Cordoba

Ok we’re having an argument. It’s nothing serious and whilst I can agree with Lesley that Valencia was a fantastic city, full to bursting with vibrancy and lots of things to do and see. For me Cordoba, as they say. ‘had me with hello’.

it’s a stock image but it does make the most of the view

The route from the highway via the tree lined boulevards suggested the city was well planned and inviting. It’s biggest draw is of course the unique Mosque / Cathedral. But it also has beautiful gardens and lots of green spaces, multiple Roman sites, great eateries and above all a city with very relaxed family atmosphere…

Charlie wedged up on a slightly sloping site

We’re splashing out a bit by staying at an aire close to the centre. It’s €17.95 per night but we can walk to Mezquita-Cathedral and the other main attractions. With a very tight entrance, Charlie’s backend played skittles with one of the posts as we turned into the site but as it didn’t do any damage to the van, it had obviously been knocked down before.

After settling Charlie in for the night (up the top step of the ramps on the downhill side) we headed out to find somewhere for dinner. Lesley’s research had suggested the Mercado Victoria – described as a culinary market where you can have a round-the-world food trip. in almost 30 stalls, there was a huge choice of Argentinian meats, Japanese sushi, Mexican, Chinese, fish & oysters options, cheeses, pizza, wine bar, beers and loads more.

Mercado Victoria

Walking back afterwards through the old Jewish area of town which has an attractive maze of white walls, flower pots, tapas and flamenco bars although perhaps too many touristy shops. This area is meant to have some good eateries but felt like it was trying too hard and was tired of the effort. So we were pleased we ate where we did.

The Mosque–Cathedral 

ABC alert – Although strictly speaking it’s A B M/C or if you’re a fan of Einstein and you think it was Excellent perhaps it can be expressed as E = mc2.

Influenced by Roman Aqueducts, the double arch design allowed for higher ceilings

The Mezquita (Mez-quit-a) is a huge Muslim-Mosque turned Catholic-Cathedral, that along with Granada’s Alhambra is one of the most important Moorish monuments.

It is difficult to overstate the importance of this place, its religious significance and its position in European history or the influence the Moors 450 year reign had on Spanish culture. I thought these dates help put it in perspective:

In 532 the Basilica of Hagia Sophia was built in Constantinople

786 The Moors started to construct the original Mosque on this site

1236 Ferdnando III conquers Cordoba

1372 Saw the completion of the Tower of Pisa

1882 Work begins on the Sagrada Familia in Barcelona

Like the Alhambra, the geometric designs of the Mesquita are very impressive

The geometric designs in Islamic art are often built on combinations of repeated squares and circles, which may be overlapped and interlaced as can arabesques (with which they are often combined), to form intricate and complex patterns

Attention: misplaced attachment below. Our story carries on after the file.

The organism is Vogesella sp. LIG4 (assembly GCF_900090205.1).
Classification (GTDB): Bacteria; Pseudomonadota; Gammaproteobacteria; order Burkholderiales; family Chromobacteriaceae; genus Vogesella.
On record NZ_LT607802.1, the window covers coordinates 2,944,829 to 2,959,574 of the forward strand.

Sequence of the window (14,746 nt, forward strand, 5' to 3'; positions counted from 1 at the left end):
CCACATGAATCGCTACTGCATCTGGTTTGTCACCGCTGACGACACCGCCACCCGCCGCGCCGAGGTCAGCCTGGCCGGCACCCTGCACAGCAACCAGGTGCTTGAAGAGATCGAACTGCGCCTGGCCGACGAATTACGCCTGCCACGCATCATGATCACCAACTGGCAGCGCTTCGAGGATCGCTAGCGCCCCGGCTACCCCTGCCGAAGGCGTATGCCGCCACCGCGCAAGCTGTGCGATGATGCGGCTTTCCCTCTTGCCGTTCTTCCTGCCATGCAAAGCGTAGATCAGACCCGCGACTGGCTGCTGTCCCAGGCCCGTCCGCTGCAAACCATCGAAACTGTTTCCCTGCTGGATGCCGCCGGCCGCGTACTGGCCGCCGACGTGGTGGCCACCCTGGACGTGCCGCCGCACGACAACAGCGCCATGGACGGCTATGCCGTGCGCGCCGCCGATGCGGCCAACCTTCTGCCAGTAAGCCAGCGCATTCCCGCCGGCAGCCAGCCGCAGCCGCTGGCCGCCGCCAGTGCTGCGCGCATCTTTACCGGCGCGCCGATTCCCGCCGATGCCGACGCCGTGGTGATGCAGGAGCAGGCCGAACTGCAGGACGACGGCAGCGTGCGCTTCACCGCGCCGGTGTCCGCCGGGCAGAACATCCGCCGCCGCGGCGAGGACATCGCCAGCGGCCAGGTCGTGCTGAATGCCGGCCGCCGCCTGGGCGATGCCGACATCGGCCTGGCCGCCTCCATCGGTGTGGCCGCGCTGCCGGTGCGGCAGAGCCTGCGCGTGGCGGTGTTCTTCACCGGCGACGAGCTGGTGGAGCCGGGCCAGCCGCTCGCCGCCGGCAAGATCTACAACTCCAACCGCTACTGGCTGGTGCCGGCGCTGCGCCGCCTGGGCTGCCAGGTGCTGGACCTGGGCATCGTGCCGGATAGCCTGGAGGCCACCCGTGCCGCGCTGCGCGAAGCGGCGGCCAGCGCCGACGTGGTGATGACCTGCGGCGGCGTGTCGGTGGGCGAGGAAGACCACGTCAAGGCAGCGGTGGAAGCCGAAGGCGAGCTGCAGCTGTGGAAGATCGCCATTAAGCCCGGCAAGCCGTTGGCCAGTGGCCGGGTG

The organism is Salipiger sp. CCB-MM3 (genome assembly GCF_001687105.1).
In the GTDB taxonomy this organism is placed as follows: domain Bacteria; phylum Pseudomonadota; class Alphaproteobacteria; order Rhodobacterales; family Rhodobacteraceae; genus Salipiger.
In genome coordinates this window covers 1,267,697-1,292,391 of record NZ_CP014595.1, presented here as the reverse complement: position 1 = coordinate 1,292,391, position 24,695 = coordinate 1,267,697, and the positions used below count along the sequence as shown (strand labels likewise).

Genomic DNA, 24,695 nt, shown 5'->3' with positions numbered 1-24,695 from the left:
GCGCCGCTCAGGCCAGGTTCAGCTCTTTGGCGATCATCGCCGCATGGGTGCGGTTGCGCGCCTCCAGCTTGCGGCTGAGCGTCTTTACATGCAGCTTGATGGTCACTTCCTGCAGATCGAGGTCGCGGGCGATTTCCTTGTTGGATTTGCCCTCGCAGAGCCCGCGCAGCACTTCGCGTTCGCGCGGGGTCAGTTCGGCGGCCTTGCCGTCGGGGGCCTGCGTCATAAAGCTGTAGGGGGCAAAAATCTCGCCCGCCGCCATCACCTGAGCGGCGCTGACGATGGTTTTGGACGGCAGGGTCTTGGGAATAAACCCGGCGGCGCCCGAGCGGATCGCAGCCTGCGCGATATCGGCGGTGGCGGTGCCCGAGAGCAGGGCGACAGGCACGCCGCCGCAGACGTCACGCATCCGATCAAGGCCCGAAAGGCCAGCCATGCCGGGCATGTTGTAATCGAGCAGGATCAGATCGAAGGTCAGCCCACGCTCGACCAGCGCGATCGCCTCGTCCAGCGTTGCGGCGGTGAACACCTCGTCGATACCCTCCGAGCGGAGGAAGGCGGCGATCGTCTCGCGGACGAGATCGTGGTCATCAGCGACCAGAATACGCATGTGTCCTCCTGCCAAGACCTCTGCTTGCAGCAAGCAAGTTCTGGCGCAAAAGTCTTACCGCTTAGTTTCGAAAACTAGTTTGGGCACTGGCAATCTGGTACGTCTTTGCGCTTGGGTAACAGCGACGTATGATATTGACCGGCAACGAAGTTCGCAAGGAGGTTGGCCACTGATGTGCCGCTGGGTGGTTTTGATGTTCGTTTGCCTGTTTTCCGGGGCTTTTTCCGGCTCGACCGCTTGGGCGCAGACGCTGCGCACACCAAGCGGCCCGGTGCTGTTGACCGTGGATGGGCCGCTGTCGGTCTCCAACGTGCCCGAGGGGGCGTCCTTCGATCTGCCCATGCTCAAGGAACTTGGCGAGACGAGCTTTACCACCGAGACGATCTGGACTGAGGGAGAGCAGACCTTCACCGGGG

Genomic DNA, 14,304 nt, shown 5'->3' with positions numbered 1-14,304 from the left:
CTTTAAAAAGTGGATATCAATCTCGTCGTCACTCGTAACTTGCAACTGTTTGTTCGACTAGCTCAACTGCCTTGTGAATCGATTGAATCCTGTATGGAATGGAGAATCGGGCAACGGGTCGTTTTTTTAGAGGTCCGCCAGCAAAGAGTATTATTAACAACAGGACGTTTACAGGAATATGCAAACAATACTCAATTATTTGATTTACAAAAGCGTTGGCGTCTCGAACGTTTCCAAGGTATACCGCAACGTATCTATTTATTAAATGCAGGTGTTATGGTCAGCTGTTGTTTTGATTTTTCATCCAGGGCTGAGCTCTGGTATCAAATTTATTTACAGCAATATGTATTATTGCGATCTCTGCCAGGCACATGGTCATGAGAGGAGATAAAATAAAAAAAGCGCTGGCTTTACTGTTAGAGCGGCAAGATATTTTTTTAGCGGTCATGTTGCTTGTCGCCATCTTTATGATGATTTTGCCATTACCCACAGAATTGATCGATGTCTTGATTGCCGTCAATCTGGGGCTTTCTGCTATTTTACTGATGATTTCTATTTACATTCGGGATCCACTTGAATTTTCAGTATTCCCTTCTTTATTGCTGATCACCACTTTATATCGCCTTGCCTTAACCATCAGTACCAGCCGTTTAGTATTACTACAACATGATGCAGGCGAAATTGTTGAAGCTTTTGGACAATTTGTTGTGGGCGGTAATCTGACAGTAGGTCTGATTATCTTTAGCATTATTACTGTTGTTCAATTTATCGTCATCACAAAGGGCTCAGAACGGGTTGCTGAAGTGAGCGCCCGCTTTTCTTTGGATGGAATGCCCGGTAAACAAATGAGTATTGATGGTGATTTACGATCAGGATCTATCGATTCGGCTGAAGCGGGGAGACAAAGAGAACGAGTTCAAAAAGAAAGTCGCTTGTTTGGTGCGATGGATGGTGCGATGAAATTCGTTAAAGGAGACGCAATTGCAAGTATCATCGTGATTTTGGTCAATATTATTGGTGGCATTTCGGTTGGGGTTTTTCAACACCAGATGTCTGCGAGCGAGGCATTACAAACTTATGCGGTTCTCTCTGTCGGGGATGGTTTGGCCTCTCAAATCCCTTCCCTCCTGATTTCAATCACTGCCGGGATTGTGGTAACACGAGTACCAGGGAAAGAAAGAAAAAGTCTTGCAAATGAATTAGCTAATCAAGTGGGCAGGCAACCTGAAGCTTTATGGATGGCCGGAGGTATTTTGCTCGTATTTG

Wikipedia
Parish of the Tabernacle – Set in one corner of the Mosque

On the other hand the gaudy figurative designs of the superimposed Catholic elements, demonstrate starkly the hypocritical, over-the-top bling-ness worship of the Catholic faith. – No offence meant to any Catholics, lapsed or still full of guilt reading this!

The red & white Mosque arches can be seen in the left of this image

The Spanish king of the time allowed the cathedral to be built in such a unique place, but he did so sight-unseen and was a tad miffed when he saw the end result: a very odd mis-mash of cultures and styles. The end result of history is now a monumental a walled-in mosque with a cathedral parachuted slap bang in the middle of it.

After we’d finished taking dozens of photos, we headed out and around to find some lunch. Not before taking some shots of the Roman bridge.

I wanted a shot of the Roman bridge with the Mezquita in the background. Ideally with no one else on the bridge! Ok we had to share it, but you can’t have too many pictures of my beautiful wife.

We don’t seem to be getting any better at looking for food at the right time of day. After all that gawping it was 12:30 and we were hungry. However, the restaurant we had in mind in the La Ribera district didn’t start serving until 1:30 and was fully booked. After meandering around most of Cordoba looking for a new lunchtime utopia, we eventually ended up at La Taberna Del Rio in La Ribera, just 30 metres from our 1st choice.

Dave, hoping that if he sits there long enough he might catch an orange

All the pre-lunch wandering had taken us past many of the tourist sites and though the busy squares and streets thronged with expectant diners. Now with satisfied stomaches and tired legs we decided it was time for us to head back to our mobile hotel for a siesta.

So…, Valencia NO Cordoba, Cordoba NO Valencia. Ok, let’s see if we can find somewhere even better….

Toodle Pip

D&L

4 thoughts on “Cordoba

  1. Hi what some beautiful  places. Amazing we went to Alhambra. Freezing  here and rain.miserableSent from my Samsung Galaxy smartphone.

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    1. Ah cheer up Bren, spring is on its way and your garden is going to look even better this year with all the hard work you’ve both put into it. Looking forward to seeing it when we get back… Luv D&L

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